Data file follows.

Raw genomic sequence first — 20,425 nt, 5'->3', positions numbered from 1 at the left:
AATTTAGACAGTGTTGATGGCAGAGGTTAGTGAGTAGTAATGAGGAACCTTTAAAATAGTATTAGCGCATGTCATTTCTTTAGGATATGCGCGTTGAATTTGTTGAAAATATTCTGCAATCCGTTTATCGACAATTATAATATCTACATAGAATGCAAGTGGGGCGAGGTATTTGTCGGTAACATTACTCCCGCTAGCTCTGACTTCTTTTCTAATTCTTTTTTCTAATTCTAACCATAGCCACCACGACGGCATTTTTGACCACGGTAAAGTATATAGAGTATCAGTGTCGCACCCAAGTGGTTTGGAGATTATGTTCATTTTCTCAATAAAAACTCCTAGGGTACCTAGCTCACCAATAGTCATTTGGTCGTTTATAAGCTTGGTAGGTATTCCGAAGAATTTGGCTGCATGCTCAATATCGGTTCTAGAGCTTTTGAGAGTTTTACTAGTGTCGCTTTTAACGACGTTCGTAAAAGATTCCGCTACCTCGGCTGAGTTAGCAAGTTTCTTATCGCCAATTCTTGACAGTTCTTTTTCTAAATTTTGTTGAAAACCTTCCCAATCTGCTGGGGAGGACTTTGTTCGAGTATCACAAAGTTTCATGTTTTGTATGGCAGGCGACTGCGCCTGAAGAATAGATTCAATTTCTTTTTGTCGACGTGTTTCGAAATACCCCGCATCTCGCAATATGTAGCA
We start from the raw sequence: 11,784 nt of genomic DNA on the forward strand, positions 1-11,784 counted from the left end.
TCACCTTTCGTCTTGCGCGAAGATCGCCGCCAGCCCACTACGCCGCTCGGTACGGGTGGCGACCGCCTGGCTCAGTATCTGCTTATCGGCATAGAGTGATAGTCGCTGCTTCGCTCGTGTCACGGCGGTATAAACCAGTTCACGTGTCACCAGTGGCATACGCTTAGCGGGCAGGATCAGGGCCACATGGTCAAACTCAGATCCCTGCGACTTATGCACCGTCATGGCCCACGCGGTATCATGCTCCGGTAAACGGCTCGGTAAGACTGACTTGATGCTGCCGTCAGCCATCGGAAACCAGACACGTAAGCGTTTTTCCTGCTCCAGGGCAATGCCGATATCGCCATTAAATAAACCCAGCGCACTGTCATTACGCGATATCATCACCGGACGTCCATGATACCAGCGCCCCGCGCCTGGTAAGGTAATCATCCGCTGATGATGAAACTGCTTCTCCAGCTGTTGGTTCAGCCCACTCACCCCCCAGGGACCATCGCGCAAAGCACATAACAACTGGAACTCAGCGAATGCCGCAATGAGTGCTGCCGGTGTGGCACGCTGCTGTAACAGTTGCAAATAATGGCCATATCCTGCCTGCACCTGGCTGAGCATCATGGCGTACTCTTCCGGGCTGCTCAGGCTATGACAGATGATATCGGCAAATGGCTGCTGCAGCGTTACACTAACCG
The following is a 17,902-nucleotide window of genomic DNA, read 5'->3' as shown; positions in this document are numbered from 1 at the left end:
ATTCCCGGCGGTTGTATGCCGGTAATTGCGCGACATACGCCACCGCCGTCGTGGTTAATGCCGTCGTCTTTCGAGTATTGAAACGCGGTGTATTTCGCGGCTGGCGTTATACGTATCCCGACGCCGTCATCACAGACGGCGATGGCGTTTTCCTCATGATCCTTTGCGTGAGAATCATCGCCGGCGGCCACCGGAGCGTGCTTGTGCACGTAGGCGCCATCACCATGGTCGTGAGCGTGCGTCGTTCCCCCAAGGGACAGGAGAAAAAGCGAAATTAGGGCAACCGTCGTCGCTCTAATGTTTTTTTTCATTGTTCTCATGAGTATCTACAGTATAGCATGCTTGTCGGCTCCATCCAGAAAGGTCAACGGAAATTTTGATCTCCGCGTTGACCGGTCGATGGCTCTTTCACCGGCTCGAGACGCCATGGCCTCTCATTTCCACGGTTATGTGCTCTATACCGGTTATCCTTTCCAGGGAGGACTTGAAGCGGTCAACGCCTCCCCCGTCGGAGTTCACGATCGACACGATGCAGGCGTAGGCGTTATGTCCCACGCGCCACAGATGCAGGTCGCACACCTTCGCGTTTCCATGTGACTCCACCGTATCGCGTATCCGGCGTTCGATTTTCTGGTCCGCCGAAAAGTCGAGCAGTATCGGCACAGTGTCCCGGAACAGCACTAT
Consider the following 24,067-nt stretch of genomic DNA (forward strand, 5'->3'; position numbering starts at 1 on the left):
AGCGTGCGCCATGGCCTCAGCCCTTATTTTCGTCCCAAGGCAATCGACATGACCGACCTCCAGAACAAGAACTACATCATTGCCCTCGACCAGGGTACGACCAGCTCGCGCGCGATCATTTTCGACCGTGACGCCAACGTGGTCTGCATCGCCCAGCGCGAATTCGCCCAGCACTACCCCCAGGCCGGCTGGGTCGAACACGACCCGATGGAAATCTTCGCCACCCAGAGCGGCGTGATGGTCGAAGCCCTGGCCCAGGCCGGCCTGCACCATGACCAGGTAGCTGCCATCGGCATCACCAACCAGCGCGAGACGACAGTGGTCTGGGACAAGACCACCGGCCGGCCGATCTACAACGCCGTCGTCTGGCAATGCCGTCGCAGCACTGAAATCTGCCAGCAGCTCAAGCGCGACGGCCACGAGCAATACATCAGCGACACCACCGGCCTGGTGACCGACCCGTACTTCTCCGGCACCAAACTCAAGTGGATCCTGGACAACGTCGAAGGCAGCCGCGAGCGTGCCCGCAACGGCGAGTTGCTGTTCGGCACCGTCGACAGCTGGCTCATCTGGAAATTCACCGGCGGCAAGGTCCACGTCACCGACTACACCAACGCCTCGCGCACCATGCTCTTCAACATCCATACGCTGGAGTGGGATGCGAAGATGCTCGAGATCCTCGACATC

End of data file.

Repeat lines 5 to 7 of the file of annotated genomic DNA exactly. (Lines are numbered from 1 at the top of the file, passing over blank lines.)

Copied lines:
The following is a 17,902-nucleotide window of genomic DNA, read 5'->3' as shown; positions in this document are numbered from 1 at the left end:
ATTCCCGGCGGTTGTATGCCGGTAATTGCGCGACATACGCCACCGCCGTCGTGGTTAATGCCGTCGTCTTTCGAGTATTGAAACGCGGTGTATTTCGCGGCTGGCGTTATACGTATCCCGACGCCGTCATCACAGACGGCGATGGCGTTTTCCTCATGATCCTTTGCGTGAGAATCATCGCCGGCGGCCACCGGAGCGTGCTTGTGCACGTAGGCGCCATCACCATGGTCGTGAGCGTGCGTCGTTCCCCCAAGGGACAGGAGAAAAAGCGAAATTAGGGCAACCGTCGTCGCTCTAATGTTTTTTTTCATTGTTCTCATGAGTATCTACAGTATAGCATGCTTGTCGGCTCCATCCAGAAAGGTCAACGGAAATTTTGATCTCCGCGTTGACCGGTCGATGGCTCTTTCACCGGCTCGAGACGCCATGGCCTCTCATTTCCACGGTTATGTGCTCTATACCGGTTATCCTTTCCAGGGAGGACTTGAAGCGGTCAACGCCTCCCCCGTCGGAGTTCACGATCGACACGATGCAGGCGTAGGCGTTATGTCCCACGCGCCACAGATGCAGGTCGCACACCTTCGCGTTTCCATGTGACTCCACCGTATCGCGTATCCGGCGTTCGATTTTCTGGTCCGCCGAAAAGTCGAGCAGTATCGGCACAGTGTCCCGGAACAGCACTAT
Consider the following 24,067-nt stretch of genomic DNA (forward strand, 5'->3'; position numbering starts at 1 on the left):